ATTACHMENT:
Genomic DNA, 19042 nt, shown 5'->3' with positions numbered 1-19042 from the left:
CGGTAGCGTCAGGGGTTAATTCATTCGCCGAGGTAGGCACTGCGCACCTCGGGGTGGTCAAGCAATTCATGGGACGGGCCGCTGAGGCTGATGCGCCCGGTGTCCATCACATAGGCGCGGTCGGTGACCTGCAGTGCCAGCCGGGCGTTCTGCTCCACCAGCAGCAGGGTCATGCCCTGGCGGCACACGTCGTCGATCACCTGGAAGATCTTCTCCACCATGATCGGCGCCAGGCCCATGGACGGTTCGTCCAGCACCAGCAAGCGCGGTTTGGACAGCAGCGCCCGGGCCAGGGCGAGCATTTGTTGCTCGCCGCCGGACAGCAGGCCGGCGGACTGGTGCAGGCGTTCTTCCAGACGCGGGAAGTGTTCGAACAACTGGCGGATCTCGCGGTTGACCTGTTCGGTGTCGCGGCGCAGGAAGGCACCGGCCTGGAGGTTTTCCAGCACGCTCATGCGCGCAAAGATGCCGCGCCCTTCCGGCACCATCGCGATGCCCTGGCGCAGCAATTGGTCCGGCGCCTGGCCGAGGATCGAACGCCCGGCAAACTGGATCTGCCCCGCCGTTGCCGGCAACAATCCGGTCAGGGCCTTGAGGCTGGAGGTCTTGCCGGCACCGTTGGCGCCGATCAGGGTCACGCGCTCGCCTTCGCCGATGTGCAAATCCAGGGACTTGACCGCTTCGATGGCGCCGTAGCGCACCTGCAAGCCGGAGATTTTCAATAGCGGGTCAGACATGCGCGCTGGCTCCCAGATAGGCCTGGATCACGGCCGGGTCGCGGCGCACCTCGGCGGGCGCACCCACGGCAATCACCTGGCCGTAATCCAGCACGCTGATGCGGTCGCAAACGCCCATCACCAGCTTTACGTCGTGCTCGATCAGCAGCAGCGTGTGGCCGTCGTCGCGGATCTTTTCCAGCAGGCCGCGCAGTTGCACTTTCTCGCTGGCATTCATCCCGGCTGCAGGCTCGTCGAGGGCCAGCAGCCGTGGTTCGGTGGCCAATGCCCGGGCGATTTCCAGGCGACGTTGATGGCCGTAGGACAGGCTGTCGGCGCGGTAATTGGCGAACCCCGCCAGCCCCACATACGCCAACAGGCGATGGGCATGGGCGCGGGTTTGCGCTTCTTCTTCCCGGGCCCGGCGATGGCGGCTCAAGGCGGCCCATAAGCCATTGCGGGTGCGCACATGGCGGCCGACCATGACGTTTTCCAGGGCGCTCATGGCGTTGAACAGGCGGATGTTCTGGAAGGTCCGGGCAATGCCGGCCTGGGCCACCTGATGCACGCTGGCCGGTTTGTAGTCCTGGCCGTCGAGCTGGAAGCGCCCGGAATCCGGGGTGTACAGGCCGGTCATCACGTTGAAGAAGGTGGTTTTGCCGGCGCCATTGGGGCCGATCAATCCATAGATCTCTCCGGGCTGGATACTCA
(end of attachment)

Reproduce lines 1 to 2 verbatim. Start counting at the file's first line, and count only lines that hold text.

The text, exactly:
Genomic DNA, 19042 nt, shown 5'->3' with positions numbered 1-19042 from the left:
CGGTAGCGTCAGGGGTTAATTCATTCGCCGAGGTAGGCACTGCGCACCTCGGGGTGGTCAAGCAATTCATGGGACGGGCCGCTGAGGCTGATGCGCCCGGTGTCCATCACATAGGCGCGGTCGGTGACCTGCAGTGCCAGCCGGGCGTTCTGCTCCACCAGCAGCAGGGTCATGCCCTGGCGGCACACGTCGTCGATCACCTGGAAGATCTTCTCCACCATGATCGGCGCCAGGCCCATGGACGGTTCGTCCAGCACCAGCAAGCGCGGTTTGGACAGCAGCGCCCGGGCCAGGGCGAGCATTTGTTGCTCGCCGCCGGACAGCAGGCCGGCGGACTGGTGCAGGCGTTCTTCCAGACGCGGGAAGTGTTCGAACAACTGGCGGATCTCGCGGTTGACCTGTTCGGTGTCGCGGCGCAGGAAGGCACCGGCCTGGAGGTTTTCCAGCACGCTCATGCGCGCAAAGATGCCGCGCCCTTCCGGCACCATCGCGATGCCCTGGCGCAGCAATTGGTCCGGCGCCTGGCCGAGGATCGAACGCCCGGCAAACTGGATCTGCCCCGCCGTTGCCGGCAACAATCCGGTCAGGGCCTTGAGGCTGGAGGTCTTGCCGGCACCGTTGGCGCCGATCAGGGTCACGCGCTCGCCTTCGCCGATGTGCAAATCCAGGGACTTGACCGCTTCGATGGCGCCGTAGCGCACCTGCAAGCCGGAGATTTTCAATAGCGGGTCAGACATGCGCGCTGGCTCCCAGATAGGCCTGGATCACGGCCGGGTCGCGGCGCACCTCGGCGGGCGCACCCACGGCAATCACCTGGCCGTAATCCAGCACGCTGATGCGGTCGCAAACGCCCATCACCAGCTTTACGTCGTGCTCGATCAGCAGCAGCGTGTGGCCGTCGTCGCGGATCTTTTCCAGCAGGCCGCGCAGTTGCACTTTCTCGCTGGCATTCATCCCGGCTGCAGGCTCGTCGAGGGCCAGCAGCCGTGGTTCGGTGGCCAATGCCCGGGCGATTTCCAGGCGACGTTGATGGCCGTAGGACAGGCTGTCGGCGCGGTAATTGGCGAACCCCGCCAGCCCCACATACGCCAACAGGCGATGGGCATGGGCGCGGGTTTGCGCTTCTTCTTCCCGGGCCCGGCGATGGCGGCTCAAGGCGGCCCATAAGCCATTGCGGGTGCGCACATGGCGGCCGACCATGACGTTTTCCAGGGCGCTCATGGCGTTGAACAGGCGGATGTTCTGGAAGGTCCGGGCAATGCCGGCCTGGGCCACCTGATGCACGCTGGCCGGTTTGTAGTCCTGGCCGTCGAGCTGGAAGCGCCCGGAATCCGGGGTGTACAGGCCGGTCATCACGTTGAAGAAGGTGGTTTTGCCGGCGCCATTGGGGCCGATCAATCCATAGATCTCTCCGGGCTGGATACTCA